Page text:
It’s that time of year when someone is given the job of putting together the company Christmas party. Of course, nobody cares at the moment and there won’t be any real support until the last minute when suddenly this party will become the most important thing that has ever happened in the history of the business.
But hey, I’m sure it’ll be fine.
So here are our top tips for creating an amazing event, without having to ask for budget increases.
Venue First, Then Everything Else
No, don’t listen to Karen and accounts who, “used to be an events planner.” You certainly do not need a theme before you decide on a location, you need approximate numbers. Also, don’t listen to Jeremy in IT. I mean, he probably doesn’t have anything constructive to contribute to this conversation but I’m really just suggesting that you don’t listen to him in general.
Your venue is like the foundation for building a house – you start with a solid base, and everything else has to work around it. Otherwise, you will end up a month out from Christmas, with no venue, and as a result no party and then everyone will hate you.
2. Consider Everyone, but Please the Majority
Being an event planner is not a democratically elected position, and you have no requirement to please the people. It’s not like they can vote you out, and there won’t be a revolution to overthrow you. Most likely.
Consider yourself a dictator. It’s wise to listen to the people, but make sure you don’t work too hard to please marginal groups. In event management, there are always those who would rather complain than apply common sense. Those people who will insist that the party should start early and finish early, “because it’s impossible to find a babysitter over Christmas.” And the ones who have really good, overly insistent ideas somehow based in philosophy, “why does it always have to be so alcohol-fuelled? Couldn’t we just go somewhere and spend time together?”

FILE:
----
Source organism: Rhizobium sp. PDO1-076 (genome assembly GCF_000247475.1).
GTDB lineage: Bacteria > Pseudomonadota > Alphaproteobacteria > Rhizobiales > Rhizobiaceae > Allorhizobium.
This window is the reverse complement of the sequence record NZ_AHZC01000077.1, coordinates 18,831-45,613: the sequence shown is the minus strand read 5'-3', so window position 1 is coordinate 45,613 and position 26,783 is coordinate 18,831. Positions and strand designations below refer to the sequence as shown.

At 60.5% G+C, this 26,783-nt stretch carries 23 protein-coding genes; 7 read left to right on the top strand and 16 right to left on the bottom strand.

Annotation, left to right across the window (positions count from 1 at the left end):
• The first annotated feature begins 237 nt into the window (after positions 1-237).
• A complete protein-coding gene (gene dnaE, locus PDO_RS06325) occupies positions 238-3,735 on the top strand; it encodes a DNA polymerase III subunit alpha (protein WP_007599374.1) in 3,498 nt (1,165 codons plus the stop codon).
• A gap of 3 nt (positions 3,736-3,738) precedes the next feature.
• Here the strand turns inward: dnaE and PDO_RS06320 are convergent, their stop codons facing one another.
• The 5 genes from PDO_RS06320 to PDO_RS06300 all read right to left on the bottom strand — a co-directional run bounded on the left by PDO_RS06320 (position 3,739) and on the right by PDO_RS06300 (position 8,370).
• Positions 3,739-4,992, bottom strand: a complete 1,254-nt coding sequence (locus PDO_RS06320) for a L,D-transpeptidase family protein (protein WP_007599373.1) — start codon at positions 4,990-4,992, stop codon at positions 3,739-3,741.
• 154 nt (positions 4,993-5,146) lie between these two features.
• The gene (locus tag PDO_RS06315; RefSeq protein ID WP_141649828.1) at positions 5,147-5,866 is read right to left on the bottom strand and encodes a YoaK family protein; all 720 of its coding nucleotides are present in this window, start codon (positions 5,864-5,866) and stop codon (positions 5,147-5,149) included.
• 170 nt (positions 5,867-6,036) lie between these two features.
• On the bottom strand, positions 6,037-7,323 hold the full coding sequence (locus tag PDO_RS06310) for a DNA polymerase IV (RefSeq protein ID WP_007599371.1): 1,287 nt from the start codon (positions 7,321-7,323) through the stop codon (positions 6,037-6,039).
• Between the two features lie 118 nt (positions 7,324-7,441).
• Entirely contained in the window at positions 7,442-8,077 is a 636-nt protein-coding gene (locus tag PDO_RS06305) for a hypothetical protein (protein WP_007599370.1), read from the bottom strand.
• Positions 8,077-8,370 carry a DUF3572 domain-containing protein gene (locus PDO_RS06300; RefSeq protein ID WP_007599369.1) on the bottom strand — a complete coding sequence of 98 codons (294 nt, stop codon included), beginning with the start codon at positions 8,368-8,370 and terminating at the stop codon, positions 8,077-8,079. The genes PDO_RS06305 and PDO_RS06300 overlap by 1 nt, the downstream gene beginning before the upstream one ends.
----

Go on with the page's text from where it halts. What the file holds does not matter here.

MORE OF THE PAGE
Whenever you hear ideas, no matter how much you may agree with them it is important to consider the masses. As dictator, they form the basis of your power and may not be a revolution, but they could well be some violent protests.
3. If You Can Tentatively Book, Then Do
Don’t be a perfectionist at the wrong moment. The right time to be a perfectionist is a few days before the party when you’re making sure plans are on track, and the right promotional staff are doing the right work. Event staff love being bossed around by panicking event managers by the way.
The wrong time to be a perfectionist is a few months out Christmas when event locations are filling up fast. If the location manager asks if you would like to tentatively book and confirm and 24 hours, then say yes…for goodness sake, say yes. Otherwise, you will spend the next six hours thinking about whether you should use that location and get that problem solved and then you will ring them back and this conversation will happen:
“Hi I would like to book the area we discussed for a Christmas party.”
“Unfortunately it has now been taken.”
“Oh. I feel like a complete idiot.”
“Yes, you should have tentatively booked.”
Event planning and creating the perfect Christmas event is a lot of work, but if you have a location and a bit of support you can make miracles happen.